Something Wicked This Way Comes

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Katie Tarbox, the very picture of affluent teen normality, shows off her familyís two-story house in the plush Connecticut suburb of New Canaan. The 18-year-old stops only to look briefly in a mirror and smooth down her already well-coiffed, highlighted blond hair. Then she takes me to her room, where a Gateway computer and a Sony Vaio vie with her Laura Ashley bedspread set and wicker furnishings. "The Vaio is such a beautiful thing," she sighs. We go back downstairs and say hello to cockatoo Agidore and Katieís older sister ó also blond and round faced with intelligent blue eyes, back from Brown University for spring break. "Donít Katie and I look alike?" she asks.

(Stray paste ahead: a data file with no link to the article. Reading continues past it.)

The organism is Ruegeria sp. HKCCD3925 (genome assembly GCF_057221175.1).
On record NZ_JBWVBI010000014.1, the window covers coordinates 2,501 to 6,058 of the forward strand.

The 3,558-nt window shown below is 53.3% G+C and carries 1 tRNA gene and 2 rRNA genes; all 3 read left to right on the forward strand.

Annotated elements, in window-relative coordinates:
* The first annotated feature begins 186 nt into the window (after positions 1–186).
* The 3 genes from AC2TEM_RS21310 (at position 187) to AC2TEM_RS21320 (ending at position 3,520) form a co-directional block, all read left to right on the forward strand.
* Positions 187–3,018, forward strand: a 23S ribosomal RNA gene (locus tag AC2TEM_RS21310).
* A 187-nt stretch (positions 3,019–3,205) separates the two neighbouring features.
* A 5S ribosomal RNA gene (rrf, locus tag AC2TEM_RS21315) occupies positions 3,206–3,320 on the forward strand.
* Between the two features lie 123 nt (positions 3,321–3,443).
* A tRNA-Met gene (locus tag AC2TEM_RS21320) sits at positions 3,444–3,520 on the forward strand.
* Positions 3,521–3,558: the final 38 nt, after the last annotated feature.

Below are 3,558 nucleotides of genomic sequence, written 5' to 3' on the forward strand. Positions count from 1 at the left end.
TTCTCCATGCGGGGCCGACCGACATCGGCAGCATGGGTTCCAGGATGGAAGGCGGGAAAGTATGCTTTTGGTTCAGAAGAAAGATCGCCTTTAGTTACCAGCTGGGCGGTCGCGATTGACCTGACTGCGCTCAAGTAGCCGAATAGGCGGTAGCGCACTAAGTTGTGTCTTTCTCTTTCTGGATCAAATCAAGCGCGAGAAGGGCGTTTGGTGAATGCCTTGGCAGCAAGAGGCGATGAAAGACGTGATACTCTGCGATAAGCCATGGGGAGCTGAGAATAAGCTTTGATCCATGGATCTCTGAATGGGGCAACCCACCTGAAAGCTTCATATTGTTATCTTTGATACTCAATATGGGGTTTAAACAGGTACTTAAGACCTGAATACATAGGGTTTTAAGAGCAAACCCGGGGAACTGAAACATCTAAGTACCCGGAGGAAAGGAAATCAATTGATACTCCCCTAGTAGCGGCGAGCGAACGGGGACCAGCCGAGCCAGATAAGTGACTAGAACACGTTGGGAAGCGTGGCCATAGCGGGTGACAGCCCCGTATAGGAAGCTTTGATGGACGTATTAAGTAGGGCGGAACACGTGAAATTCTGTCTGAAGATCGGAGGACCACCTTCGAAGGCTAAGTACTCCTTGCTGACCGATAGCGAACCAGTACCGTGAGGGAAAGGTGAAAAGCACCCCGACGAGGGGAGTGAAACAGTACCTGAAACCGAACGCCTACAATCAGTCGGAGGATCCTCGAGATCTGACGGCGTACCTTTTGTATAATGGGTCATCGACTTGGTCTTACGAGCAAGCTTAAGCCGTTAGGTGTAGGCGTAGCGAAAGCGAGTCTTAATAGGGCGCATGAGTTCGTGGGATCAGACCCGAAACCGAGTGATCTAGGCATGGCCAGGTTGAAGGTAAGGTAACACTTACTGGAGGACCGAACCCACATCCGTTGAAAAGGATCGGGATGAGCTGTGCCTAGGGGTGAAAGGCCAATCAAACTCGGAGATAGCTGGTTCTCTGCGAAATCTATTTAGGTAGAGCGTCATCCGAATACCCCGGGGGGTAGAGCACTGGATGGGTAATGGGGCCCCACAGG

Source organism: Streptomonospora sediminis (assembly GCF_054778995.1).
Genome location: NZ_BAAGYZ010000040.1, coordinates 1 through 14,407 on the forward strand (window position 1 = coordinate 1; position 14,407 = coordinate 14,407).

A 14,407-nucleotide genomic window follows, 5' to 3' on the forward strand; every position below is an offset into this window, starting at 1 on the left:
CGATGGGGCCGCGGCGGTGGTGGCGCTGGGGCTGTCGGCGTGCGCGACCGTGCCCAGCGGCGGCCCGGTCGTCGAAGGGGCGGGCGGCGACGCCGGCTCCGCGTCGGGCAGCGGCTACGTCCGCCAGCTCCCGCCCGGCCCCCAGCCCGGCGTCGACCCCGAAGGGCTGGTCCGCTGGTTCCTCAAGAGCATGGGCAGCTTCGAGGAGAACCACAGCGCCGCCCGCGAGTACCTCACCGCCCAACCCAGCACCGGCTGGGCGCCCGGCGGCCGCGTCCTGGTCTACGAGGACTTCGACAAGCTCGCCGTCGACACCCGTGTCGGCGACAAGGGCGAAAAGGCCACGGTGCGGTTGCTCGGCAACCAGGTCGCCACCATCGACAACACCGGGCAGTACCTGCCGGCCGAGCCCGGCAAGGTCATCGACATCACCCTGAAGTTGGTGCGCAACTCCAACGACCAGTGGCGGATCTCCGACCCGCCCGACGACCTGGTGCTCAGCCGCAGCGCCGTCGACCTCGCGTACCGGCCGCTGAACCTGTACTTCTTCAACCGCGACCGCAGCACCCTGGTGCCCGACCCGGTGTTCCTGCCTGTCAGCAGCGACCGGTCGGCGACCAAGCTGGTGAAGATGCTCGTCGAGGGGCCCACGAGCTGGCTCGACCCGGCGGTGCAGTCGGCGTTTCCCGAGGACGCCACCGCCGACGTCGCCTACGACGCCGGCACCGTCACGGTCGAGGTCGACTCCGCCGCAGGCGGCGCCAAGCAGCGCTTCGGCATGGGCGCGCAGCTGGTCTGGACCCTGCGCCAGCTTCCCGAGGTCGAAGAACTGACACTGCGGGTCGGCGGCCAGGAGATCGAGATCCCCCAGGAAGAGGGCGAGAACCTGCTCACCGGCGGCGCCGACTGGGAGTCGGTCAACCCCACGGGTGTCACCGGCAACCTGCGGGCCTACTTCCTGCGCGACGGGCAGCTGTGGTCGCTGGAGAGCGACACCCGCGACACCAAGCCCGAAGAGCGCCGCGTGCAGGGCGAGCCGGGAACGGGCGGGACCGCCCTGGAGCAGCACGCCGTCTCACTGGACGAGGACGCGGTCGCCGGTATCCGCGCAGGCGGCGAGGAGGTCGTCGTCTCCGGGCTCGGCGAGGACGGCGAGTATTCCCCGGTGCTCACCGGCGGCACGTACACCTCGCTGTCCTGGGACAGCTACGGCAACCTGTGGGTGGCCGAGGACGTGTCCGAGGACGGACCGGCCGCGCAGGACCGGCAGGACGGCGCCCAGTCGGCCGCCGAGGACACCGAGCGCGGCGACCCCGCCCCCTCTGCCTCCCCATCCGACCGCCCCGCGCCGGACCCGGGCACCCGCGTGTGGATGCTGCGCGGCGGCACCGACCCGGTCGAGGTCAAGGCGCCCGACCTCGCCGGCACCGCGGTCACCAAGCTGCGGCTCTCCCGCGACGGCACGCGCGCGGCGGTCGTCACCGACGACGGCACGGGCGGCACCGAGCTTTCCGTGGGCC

"Itís a nice house to have grown up in," Katie says, settling into the dark sitting room, a room decorated with gold lamps and some chinoiserie. She averts her eyes. Perhaps it would have been an entirely average house to grow up in, except for the troubles that began when Katie was 13. One day she entered a teen chat room on AOL, and all at once her adolescence became unlike those of her upper-class conservative teen peers.